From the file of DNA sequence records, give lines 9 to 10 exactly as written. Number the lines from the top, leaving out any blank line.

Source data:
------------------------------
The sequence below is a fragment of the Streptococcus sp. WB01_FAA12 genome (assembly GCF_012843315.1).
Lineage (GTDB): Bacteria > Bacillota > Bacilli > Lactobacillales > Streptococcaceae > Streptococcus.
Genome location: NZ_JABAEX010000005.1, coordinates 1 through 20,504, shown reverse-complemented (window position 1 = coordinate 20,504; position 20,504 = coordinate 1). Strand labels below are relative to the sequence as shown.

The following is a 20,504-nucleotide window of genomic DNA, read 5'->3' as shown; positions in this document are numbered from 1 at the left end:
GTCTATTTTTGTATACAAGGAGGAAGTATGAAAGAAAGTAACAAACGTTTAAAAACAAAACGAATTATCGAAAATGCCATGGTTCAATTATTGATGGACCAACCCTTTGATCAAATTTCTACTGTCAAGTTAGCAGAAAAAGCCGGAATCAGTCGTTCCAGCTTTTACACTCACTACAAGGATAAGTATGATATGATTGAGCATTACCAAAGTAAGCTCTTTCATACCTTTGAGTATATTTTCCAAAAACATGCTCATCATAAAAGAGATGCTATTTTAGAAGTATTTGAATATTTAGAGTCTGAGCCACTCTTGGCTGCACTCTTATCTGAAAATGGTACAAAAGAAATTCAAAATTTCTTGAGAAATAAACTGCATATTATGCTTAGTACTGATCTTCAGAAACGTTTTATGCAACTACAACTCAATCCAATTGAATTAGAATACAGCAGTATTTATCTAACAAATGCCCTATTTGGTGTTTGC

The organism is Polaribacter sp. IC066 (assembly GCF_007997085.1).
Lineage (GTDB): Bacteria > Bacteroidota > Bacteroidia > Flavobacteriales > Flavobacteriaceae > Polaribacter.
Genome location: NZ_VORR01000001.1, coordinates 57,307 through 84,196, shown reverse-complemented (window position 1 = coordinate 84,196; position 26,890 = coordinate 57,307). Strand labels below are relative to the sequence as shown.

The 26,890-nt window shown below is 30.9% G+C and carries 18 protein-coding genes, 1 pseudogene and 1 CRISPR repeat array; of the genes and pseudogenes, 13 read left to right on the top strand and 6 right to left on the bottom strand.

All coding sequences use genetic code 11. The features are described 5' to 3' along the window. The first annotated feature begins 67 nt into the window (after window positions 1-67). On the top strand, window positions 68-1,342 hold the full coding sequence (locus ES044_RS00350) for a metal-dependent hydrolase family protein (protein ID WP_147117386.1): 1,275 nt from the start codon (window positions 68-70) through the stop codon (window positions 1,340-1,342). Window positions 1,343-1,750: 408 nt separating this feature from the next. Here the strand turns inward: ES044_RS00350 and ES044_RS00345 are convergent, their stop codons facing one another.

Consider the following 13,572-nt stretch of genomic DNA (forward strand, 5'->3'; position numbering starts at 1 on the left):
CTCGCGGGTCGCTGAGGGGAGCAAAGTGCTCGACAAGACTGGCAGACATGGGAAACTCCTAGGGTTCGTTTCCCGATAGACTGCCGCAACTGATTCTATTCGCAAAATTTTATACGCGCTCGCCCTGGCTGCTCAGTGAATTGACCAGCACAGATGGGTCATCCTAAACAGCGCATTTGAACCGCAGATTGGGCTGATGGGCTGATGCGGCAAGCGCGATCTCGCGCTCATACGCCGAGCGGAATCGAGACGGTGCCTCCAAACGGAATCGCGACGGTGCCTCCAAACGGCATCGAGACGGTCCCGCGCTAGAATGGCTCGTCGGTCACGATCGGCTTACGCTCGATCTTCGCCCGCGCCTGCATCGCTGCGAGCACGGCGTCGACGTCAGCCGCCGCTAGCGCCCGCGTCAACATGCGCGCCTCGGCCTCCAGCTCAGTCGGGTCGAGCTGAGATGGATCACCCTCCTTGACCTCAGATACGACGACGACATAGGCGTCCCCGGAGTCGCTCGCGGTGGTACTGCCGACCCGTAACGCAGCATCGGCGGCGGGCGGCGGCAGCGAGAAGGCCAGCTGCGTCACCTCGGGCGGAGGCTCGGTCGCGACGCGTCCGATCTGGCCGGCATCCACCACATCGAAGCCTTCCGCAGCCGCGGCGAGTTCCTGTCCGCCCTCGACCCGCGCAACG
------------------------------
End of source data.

The 26,890-nt window shown below is 30.9% G+C and carries 18 protein-coding genes, 1 pseudogene and 1 CRISPR repeat array; of the genes and pseudogenes, 13 read left to right on the top strand and 6 right to left on the bottom strand.

All coding sequences use genetic code 11. The features are described 5' to 3' along the window. The first annotated feature begins 67 nt into the window (after window positions 1-67). On the top strand, window positions 68-1,342 hold the full coding sequence (locus ES044_RS00350) for a metal-dependent hydrolase family protein (protein ID WP_147117386.1): 1,275 nt from the start codon (window positions 68-70) through the stop codon (window positions 1,340-1,342). Window positions 1,343-1,750: 408 nt separating this feature from the next. Here the strand turns inward: ES044_RS00350 and ES044_RS00345 are convergent, their stop codons facing one another.